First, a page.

Dominican-Haitian Women Women’s Movement Decries Lack of Cooperation on Both Sides of the Border

Solidarity is OUR most potent Weapon!!!!

Repeating Islands

E3D47FD2-0949-483C-A85F-30D6A347A7AE.jpg__209__400__CROPz0x209y400The Dominican-Haitian Women’s Movement (MUDHA) has said that the Haitian government’s lack of support to its nationals in Dominican Republic is the main reason why many have yet to register for regularization in the Dominican Republic. According to Dominican Today, Haiti is not providing the necessary documents needed to apply under the new “regularization” law in the DR.

Quoted by listin.com.do, Movement leader Cristina Luis Francisco said despite their efforts Port-au-Prince fails to provide help needed such as identity documents to its nationals.

Hundreds of Haitian nationals from the capital’s suburbs visited the government office building Juan Pablo Duarte in Santo Domingo over the weekend, seeking assistance to legalize their status through the regularization plan.

Luis said MUDHA has been helping Haitians in the registration process at the 24 offices throughout the country. “We expect most people to register,” she said, and reiterated that the organization regrets that…

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Art About Jamaican Dancehall On View At Lux Art Institute

Arts-Roots-Culture: #Heart2Art

Excerpt: “It’s language, it’s dress, it’s music, it’s movement and it’s bravado,” said Patterson.

Repeating Islands

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This article by Angela Carone appeared in kpbs.org. Follow the link below for a video and audio of the report.

Dancehall has replaced reggae as the defining music of Jamaica, at least for contemporary Jamaicans. Fans say it’s the voice of the people. Critics say it glorifies sex and violence. In its most basic form, dancehall involves a deejay rapping over a beat.

Because it dates back to the 1970s, some argue it’s the source of hip hop.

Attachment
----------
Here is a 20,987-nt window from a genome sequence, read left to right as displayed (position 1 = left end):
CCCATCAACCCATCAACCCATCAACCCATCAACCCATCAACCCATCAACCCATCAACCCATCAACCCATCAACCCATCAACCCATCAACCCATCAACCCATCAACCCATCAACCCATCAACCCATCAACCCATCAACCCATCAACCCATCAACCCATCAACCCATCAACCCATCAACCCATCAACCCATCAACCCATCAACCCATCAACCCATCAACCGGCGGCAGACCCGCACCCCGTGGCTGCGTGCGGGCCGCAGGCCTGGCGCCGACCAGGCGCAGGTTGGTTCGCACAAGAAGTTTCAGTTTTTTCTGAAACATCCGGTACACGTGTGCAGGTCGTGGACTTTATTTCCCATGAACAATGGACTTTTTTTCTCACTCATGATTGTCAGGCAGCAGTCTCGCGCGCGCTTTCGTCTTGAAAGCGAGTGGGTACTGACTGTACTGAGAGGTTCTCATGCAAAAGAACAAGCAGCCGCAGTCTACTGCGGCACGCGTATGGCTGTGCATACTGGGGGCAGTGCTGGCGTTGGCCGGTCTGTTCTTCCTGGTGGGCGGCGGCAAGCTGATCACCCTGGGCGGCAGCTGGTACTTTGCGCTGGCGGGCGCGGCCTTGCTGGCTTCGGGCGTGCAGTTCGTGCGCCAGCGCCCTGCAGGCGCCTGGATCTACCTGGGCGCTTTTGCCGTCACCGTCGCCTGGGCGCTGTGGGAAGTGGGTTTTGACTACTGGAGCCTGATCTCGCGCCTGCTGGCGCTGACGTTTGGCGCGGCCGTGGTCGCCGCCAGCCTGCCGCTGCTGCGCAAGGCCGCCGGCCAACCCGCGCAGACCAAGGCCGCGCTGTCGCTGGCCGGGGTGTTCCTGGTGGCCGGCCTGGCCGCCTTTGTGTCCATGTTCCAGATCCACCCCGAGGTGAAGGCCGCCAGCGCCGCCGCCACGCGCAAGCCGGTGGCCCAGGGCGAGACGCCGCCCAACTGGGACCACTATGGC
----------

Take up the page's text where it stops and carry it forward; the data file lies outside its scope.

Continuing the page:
No one denies that today, dancehall is the most popular art form in Jamaica.

The culture surrounding dancehall is the subject of Ebony G. Patterson’s artwork. Her large mixed-media wall tapestries and paintings are on view at the Lux Art Institute in Encinitas through the end of May.

Patterson has always been interested in more than just the music of dancehall.

“It’s language, it’s dress, it’s music, it’s movement and it’s bravado,”…

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Songs We Love: Prince, ‘Baltimore’ MAY 09, 201511:39 AM ET ANN POWERS Twitter

In a sly way, Prince has always been a political artist. Like Marcel Duchamp upending the art world with his readymades, he stormed the pop scene courting controversy, but always with a wink. Like Bob Dylan throwing down signs in the video for "Subterranean Homesick Blues," he sent out messages – some of them explicit, … Continue reading Songs We Love: Prince, ‘Baltimore’ MAY 09, 201511:39 AM ET ANN POWERS Twitter

National Gallery of Jamaica West Presents “Xaymaca: Nature and the Landscape in Jamaican Art”

Sweet Sweet #Xaymaca
Nuh Weh Nuh Betta Than Yard!!!

Repeating Islands

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Tanya Batson-Savage writes about the upcoming exhibition, “Xaymaca: Nature and the Landscape in Jamaican Art,” which will soon open at the National Gallery of Jamaica’s Montego Bay branch: National Gallery West. Curated by curate by Dr. Veerle Poupeye (Executive Director of the National Gallery) and O’Neil Lawrence (Senior Curator) the exhibition will be on view from Friday, May 8, at 7:00pm through August 8, 2015. The National Gallery of Jamaica West is located at the Montego Bay Cultural Centre in Sam Sharpe Square, Montego Bay, Jamaica. Batson-Savage explains:

An exhibition on the Jamaican landscape certainly comes at an important moment in the country’s history, when many fear that we are fast become the land of not so much wood and polluted waters. The battle between environmentalists and the government over issues such as the creation of a hub at protected national reserve Goat Island and the Roaring River Water Shed, both of…

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